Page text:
From the reception trailing Peter Obi’s candidacy, there appears to be a dislocation of the ‘super structure’ required to win an election from the political parties, and relocating it in the hands of the people and civil organizations—ASUU, NASU, NUT, NUC, TUC, NANS etc. who bear the direct consequences of misgovernance and incompetency. Peter Obi’s candidacy transcends ethnic and religious prejudices to hang in the sky as an apparition of hope, waiting to rescue millions of Nigerians drowning in the lake of death, ploughed by the PDP and irrigated by the APC, through the general election of 2023. What we can do to ‘fire’ the grandfathers by whom we have been so blessed, and to usher in a new Nigeria is to request issue-based campaigns, register as voters, get our PVC and continue to sing the redemption song into the 2023 Presidential election.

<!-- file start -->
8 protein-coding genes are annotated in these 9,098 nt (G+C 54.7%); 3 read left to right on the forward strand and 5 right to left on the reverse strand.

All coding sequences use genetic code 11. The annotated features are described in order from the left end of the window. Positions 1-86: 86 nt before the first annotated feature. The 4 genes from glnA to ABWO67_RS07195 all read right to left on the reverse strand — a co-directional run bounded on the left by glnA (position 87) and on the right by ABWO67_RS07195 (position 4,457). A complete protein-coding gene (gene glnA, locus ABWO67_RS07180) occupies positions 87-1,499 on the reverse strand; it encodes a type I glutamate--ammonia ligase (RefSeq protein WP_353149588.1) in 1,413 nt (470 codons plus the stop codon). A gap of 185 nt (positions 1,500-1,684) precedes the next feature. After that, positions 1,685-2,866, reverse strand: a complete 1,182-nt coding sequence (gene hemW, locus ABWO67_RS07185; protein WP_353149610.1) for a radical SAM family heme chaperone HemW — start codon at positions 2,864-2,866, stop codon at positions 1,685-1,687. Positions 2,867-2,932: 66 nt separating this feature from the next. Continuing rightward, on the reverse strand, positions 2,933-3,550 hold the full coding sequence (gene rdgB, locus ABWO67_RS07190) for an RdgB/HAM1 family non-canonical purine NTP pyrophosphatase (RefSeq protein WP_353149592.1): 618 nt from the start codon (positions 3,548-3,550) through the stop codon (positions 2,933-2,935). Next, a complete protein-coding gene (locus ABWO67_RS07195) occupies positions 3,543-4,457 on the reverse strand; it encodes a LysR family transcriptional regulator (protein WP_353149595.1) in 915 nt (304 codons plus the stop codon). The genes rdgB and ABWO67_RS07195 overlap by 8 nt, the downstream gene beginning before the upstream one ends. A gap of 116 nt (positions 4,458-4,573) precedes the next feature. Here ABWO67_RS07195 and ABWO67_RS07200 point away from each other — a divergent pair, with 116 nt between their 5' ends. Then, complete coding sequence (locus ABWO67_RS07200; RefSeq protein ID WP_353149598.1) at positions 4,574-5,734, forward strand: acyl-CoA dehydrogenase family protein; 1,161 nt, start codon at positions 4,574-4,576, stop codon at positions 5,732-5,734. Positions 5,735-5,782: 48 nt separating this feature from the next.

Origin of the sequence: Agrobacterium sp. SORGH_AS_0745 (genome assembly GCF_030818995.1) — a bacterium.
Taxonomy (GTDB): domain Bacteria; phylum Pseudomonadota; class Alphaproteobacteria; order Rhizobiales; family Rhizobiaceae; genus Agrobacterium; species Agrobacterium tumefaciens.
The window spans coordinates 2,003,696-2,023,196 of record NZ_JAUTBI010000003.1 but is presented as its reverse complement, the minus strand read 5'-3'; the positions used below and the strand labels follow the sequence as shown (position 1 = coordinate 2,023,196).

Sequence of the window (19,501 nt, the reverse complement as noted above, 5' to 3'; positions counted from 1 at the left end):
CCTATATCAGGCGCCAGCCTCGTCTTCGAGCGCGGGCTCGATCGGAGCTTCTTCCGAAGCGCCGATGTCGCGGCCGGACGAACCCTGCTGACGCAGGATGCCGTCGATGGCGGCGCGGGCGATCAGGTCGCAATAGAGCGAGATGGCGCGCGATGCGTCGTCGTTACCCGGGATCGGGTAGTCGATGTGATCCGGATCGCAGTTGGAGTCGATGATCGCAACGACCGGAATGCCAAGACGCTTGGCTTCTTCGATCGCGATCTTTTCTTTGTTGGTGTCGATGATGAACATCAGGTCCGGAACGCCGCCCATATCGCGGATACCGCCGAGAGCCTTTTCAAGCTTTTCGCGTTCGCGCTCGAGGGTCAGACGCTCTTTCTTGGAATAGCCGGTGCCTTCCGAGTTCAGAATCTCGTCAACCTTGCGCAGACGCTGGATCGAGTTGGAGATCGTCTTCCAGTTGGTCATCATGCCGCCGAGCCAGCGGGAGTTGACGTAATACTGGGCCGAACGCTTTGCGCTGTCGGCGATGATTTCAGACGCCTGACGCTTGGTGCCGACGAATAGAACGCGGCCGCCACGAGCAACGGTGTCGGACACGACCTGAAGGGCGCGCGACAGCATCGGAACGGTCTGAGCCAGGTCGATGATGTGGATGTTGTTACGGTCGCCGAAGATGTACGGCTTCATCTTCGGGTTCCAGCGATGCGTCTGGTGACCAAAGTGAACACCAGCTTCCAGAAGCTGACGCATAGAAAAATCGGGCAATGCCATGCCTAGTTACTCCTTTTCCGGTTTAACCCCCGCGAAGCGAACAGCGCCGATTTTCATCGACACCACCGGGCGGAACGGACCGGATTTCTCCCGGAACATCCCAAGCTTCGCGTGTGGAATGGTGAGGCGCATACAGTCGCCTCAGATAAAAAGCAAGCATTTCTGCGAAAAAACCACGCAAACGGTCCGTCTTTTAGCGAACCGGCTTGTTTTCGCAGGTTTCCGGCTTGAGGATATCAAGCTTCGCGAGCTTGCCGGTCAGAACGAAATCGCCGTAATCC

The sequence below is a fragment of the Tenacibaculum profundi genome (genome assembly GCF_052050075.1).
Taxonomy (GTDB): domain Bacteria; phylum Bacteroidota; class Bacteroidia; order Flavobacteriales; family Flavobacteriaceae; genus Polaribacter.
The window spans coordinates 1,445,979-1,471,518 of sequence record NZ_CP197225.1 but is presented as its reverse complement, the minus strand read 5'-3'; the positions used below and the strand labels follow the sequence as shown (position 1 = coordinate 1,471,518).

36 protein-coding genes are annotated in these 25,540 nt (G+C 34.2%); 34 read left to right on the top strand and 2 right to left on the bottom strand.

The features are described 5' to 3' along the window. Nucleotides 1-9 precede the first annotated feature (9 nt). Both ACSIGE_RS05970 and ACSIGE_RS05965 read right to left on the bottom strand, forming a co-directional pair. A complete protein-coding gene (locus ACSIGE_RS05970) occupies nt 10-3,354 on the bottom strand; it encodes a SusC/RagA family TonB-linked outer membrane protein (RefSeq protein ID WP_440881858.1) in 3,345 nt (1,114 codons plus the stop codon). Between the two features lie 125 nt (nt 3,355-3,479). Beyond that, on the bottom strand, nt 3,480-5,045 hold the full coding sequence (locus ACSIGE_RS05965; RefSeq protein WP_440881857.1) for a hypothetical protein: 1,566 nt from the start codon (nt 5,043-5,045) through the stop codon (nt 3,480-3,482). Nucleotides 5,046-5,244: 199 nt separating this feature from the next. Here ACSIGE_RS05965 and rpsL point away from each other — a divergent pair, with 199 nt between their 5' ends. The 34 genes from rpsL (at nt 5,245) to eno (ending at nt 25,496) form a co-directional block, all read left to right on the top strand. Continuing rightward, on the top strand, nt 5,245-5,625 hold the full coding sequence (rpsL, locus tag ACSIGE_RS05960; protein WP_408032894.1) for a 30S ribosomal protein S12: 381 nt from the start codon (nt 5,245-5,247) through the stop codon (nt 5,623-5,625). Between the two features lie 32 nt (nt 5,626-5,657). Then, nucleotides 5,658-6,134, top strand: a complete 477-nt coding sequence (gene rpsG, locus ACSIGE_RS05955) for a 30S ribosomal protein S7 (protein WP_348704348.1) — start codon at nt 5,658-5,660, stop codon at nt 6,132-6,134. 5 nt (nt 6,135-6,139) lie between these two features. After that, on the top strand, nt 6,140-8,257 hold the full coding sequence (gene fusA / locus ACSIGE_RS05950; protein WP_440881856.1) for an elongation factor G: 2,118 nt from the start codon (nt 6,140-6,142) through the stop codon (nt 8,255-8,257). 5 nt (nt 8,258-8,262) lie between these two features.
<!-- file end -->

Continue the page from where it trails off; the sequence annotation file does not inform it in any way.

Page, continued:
John Uwa (PhD) wrote from the University of Lagos